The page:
The 10th Easy Rawlins novel, Blonde Faith is rumored to be Walter Mosley's last foray into the detective's hard-boiled world. In this installment, Rawlins must track down his friend Christmas Black, whose daughter, Easter Dawn (Mosley's books are worth the read for the characters' names alone), has ended up in Rawlins's care in her father's absence. As with all Easy Rawlins books, Blonde Faith is as much a study in 1960s segregated, tumultuous L.A. as it is a detective novel. In this one, however, the turmoil of the post-Watts riots Vietnam era of the streets invades Rawlins's otherwise idyllic corner of the city and his psyche. In the opening chapters, after Rawlins saves his friend's daughter from prostitution, he wonders how he could see himself as the girl he saved saw him: "a hero filled with power and certainty." Rawlins's self-doubt mirrors the increasingly complex view of African American males at the end of the '60s. Combined with Rawlins's lamenting his breakup with his girlfriend Bonnie, Mosley presents a picture of Easy that is anything but.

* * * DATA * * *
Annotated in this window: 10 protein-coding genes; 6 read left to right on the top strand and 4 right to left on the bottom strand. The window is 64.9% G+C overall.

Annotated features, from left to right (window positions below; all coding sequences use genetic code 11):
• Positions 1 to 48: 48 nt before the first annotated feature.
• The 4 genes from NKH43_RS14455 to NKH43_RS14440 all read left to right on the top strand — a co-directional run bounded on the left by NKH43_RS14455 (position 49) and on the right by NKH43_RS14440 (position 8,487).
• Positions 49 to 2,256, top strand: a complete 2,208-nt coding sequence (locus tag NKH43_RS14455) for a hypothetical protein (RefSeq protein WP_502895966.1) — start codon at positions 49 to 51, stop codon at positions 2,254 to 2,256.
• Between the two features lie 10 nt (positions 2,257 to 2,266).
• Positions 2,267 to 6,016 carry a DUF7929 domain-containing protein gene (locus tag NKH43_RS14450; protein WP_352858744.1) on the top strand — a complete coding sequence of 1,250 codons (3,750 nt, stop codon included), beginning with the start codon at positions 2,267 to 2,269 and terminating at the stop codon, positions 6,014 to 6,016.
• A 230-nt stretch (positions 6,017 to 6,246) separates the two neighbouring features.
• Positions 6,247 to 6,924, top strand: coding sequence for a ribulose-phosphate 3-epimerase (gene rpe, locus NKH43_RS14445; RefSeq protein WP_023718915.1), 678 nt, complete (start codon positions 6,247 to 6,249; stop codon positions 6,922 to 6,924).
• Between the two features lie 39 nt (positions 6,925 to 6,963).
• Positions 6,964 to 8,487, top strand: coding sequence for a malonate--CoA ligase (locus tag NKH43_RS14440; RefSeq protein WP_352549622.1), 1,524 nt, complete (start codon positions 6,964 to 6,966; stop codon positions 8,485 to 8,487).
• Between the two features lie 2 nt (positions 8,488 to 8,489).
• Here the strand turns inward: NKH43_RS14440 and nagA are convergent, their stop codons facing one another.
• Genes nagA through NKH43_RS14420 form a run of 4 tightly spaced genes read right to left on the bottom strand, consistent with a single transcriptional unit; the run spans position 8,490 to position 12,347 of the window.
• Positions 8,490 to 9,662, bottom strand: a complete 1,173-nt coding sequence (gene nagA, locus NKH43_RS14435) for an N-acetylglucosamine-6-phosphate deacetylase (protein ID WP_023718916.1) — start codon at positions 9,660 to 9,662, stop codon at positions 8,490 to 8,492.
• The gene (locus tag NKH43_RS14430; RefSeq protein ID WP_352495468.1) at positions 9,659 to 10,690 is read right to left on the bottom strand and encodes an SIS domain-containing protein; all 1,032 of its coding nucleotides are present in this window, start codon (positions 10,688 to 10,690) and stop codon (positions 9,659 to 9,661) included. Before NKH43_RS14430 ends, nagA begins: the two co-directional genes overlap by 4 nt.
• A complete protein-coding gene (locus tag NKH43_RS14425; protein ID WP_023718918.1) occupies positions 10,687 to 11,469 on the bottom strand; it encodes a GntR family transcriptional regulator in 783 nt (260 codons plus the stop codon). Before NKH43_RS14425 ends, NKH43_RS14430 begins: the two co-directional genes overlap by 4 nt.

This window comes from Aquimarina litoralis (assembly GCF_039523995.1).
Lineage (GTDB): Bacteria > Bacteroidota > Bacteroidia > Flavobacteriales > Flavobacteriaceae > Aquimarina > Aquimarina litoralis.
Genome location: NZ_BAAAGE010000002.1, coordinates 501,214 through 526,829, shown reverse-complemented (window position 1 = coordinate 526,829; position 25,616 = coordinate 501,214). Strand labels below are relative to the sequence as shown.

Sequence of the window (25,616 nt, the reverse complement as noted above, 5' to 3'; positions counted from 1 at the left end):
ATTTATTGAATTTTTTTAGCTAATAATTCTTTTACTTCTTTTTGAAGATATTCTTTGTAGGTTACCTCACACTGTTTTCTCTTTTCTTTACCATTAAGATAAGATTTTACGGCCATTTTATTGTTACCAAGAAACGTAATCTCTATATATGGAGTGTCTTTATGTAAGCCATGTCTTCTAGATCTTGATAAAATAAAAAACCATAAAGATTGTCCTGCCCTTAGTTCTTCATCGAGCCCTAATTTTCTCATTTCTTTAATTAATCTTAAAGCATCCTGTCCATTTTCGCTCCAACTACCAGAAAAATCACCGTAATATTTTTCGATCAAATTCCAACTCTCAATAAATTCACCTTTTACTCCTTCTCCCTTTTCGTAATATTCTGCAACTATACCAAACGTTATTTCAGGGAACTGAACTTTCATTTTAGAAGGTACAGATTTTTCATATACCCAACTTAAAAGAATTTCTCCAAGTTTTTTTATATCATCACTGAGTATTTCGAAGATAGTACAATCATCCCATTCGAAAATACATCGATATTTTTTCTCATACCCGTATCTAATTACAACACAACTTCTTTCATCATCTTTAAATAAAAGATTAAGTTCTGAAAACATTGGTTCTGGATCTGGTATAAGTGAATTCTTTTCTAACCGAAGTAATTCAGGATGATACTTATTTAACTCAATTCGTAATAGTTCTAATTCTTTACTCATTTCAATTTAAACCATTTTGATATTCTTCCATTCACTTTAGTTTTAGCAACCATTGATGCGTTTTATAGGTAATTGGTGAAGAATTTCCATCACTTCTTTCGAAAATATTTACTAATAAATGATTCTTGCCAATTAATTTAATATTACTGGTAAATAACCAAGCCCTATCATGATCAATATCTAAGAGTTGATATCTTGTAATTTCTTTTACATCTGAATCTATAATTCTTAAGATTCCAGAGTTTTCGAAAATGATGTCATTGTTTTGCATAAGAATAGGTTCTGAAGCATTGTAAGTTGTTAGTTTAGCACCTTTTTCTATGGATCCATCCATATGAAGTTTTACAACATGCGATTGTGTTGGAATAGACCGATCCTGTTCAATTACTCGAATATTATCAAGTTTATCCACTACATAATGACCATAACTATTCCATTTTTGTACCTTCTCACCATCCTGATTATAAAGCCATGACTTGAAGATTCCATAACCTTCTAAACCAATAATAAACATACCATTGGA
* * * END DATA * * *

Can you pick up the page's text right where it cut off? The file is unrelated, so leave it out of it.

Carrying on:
Thu., Nov. 15, 7 p.m., 2007